Parveena Ahangar, a story of courage from Kashmir
Several weeks ago authorities in Indian-administered Kashmir raided the home and offices of Parveena Ahangar, a local human rights defender, over alleged "terrorist funding," sending shockwaves in NGOs operating in the region.
The "iron lady of Kashmir" said that in 30 years of activism, the Oct. 28 raid by the Indian National Investigation Agency was the first time such brazen action was taken against her, calling it "saddening."
She said such raids endanger the lives of families of the victims who are longing for justice.
On the eve of International Women Human Rights Defenders Day, observed Sunday, Anadolu Agency spoke with Ahangar, who is chair and founder of the Association of Parents of Disappeared Persons (APDP), a group seeking justice for victims of enforced disappearances in the Indian-administered region.
"For the last three decades, nobody has raised questions on my work and integrity. This is for the first time that the Indian Investigating Agency wants to prove otherwise, but I will not budge what I am committed to before my God," Ahangar said in her office in Srinagar.
In 2017, the Indian National Investigation Agency started pursuing a case against pro-freedom activists and groups, claiming that they were getting money from undisclosed sources and using it to fund terrorist activities.
Since then, many raids have been carried out across the region.
'I MYSELF AM A SUFFERER'
Nominated for the Nobel Peace Prize in 2005 and a recipient of Norway's Rafto Prize in 2017 for her ground-breaking reports on enforced disappearances, Ahangar has been a victim of state aggression.
Ahangar's son, Javed Ahmed Ahangar, was abducted Aug. 18, 1990, by the Indian army and consequently disappeared. He was a Class 11 student at the time. Overtaken with grief, she looked long and hard to find him, but to no avail. She took the legal route and filed various petitions, but that did not help.
In 1994, she formed the association of Parents of Disappeared Persons when the government and every other institution failed to deliver justice in her son's case and other victims.
"I am myself a sufferer. My 18-year-old son who was abducted by the Indian Army in 1990 has not been returned to me, and there are hundreds of mothers who are still waiting for their sons but have not been returned. I'm fighting for the return of our sons," said Ahangar.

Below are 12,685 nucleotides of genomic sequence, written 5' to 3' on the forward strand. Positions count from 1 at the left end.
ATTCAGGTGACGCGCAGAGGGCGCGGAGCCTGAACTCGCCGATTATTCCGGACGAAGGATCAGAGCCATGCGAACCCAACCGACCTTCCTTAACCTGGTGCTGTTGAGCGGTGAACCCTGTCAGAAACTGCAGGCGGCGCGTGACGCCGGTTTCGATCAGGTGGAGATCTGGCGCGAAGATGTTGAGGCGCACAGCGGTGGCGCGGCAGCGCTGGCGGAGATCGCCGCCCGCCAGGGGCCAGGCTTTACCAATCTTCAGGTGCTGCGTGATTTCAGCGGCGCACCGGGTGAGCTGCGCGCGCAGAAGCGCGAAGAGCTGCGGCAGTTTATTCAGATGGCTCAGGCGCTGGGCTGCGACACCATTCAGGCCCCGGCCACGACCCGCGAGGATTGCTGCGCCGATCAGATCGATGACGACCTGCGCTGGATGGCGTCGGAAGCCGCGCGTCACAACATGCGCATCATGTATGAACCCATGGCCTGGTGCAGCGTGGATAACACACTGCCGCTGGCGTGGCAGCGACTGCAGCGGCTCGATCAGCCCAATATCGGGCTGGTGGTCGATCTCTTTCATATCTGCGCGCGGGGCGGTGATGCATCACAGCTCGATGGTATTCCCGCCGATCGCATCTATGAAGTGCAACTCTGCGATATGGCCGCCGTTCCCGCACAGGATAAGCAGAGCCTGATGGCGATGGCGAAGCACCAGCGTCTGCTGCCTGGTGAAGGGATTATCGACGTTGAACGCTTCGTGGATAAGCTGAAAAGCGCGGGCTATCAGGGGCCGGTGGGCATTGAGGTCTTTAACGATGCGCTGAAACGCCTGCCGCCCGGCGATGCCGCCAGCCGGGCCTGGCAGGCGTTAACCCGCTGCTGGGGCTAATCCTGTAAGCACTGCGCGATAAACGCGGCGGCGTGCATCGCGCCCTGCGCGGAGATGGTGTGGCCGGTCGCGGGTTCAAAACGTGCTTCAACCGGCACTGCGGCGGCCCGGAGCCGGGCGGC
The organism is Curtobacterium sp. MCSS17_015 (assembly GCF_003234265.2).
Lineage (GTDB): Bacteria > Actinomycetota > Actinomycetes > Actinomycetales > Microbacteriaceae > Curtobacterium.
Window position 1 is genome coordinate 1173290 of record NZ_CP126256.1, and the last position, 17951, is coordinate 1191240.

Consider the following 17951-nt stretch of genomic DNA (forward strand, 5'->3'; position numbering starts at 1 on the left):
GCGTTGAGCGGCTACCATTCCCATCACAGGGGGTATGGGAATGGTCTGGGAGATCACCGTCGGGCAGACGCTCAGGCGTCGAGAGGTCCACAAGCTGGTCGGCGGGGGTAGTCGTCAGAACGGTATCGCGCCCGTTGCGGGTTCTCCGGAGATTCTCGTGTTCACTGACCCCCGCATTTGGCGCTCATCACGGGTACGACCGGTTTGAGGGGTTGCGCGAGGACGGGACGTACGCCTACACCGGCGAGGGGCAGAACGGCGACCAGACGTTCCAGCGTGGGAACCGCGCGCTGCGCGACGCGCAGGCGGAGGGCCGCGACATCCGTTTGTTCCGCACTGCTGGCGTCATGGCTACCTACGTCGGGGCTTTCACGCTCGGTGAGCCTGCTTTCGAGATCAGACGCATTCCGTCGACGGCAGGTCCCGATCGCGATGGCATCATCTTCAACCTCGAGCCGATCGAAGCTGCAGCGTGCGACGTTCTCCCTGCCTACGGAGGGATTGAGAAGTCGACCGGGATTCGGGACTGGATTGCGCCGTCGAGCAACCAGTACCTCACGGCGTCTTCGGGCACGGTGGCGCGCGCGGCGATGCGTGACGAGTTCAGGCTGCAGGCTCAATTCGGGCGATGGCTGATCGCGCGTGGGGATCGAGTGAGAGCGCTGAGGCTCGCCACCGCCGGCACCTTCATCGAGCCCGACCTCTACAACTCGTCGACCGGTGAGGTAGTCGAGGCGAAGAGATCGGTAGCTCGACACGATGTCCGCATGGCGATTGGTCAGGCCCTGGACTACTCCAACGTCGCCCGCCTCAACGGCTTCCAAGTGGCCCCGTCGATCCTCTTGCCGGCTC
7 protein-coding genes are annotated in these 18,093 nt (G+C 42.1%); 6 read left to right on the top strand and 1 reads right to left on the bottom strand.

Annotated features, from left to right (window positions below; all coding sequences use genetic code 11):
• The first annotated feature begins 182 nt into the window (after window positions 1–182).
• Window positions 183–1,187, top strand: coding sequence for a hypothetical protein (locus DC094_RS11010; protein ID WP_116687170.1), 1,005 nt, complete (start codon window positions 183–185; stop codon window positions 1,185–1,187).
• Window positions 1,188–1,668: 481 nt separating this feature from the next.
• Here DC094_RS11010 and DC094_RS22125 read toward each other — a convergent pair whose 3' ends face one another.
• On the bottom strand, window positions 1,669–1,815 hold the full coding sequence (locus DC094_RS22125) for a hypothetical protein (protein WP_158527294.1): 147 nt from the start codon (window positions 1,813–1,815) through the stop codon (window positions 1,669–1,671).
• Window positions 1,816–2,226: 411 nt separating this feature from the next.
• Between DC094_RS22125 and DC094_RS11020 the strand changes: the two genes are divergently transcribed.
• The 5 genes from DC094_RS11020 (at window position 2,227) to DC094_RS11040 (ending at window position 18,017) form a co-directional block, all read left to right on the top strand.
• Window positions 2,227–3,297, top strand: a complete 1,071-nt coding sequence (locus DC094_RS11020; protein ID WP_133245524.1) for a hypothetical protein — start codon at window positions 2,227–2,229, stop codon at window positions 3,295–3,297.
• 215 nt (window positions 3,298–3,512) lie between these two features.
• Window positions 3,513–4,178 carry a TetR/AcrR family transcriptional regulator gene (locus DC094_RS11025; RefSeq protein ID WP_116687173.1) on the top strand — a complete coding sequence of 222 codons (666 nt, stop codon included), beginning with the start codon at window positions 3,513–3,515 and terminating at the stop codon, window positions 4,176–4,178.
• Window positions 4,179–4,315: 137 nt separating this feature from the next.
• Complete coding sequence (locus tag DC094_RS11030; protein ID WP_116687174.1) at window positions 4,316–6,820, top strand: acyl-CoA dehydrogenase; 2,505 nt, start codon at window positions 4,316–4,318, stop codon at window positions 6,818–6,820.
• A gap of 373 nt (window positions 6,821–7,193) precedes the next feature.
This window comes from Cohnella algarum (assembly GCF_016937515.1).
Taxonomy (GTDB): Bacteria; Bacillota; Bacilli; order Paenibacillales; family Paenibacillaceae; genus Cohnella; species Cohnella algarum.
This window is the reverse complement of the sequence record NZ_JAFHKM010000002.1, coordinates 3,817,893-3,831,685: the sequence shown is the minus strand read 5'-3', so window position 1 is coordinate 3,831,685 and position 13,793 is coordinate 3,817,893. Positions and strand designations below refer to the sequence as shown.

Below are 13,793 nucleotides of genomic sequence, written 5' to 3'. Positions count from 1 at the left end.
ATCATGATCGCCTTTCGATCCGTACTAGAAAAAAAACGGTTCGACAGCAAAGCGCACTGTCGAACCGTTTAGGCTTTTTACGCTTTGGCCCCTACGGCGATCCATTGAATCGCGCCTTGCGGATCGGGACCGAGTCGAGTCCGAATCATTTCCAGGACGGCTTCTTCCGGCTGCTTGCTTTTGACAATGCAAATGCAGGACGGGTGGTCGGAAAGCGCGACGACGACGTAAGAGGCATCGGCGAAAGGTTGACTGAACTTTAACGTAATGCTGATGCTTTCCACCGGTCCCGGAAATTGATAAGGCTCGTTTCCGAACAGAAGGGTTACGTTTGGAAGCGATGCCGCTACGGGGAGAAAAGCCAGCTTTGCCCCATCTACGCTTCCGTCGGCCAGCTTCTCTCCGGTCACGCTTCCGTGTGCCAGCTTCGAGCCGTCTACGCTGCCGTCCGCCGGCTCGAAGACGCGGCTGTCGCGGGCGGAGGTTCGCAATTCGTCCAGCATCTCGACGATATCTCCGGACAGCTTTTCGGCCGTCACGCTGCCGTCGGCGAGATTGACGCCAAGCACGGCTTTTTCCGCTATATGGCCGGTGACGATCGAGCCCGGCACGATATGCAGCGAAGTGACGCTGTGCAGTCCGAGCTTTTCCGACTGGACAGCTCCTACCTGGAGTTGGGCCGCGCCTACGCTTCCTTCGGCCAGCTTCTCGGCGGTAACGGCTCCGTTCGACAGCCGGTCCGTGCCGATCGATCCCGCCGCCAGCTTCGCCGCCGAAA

She said for four years she fought the legal battle to find his whereabouts. "I saw hundreds of mothers waiting at the doors of these institutions pleading for the same but the reply used to come 'untraced' with no accountability. Where are our sons, I am asking the Indian government."
According to APDP figures, 8,000-10,000 people in the disputed region have disappeared with no trace.
In an in-depth peer-reviewed study, Lubna Mohiuddin (1997) observed that despite no formal declaration of a state of emergency, the presence of Indian troops in the region shot up from 0.15 million in 1990 to 0.7 million by 1997, which aggravated human rights abuses in the region.
"Despite India being a signatory of multiple international covenants, charters and declarations, violence in Kashmir continues to occur in the form of extra-judicial killings, arbitrary arrests, tortures, burning of houses, and gang-rapes," the study said.
A YEAR OF DISSENT
On Aug. 5, 2019, when India scrapped the limited autonomy of the Jammu and Kashmir region, the APDP documented the Kashmir region as going through one of the worst forms of state authoritarianism and high handedness.
"The Indian Government has continuously asserted that 'normalcy' has been returned to Kashmir. But, the testimonies and ground level reports indicate the contrary, as there are still severe restrictions and curtailment of basic human rights of the residents of the Kashmir region," according to the report.
Ahangar says if India thinks "by taking out raids at my home or at my office will stop me from doing what I have been doing for the last 30 years, it will not happen. I have been hardened by the pain and grief after hearing thousands of stories of people who have been trampled under the foot of oppression for so long.
"If I am asking for protection of my and their rights, what wrong I am committing?" she said.
"It is a long battle to go. If I have to stand alone, I will and nothing by the grace of God can deter me from doing that."
On the tenth of every month, the APDP used to hold a sit-in-protest to demand justice against enforced disappearances but after the abrogation of special status and the current pandemic crisis, it has been suspended.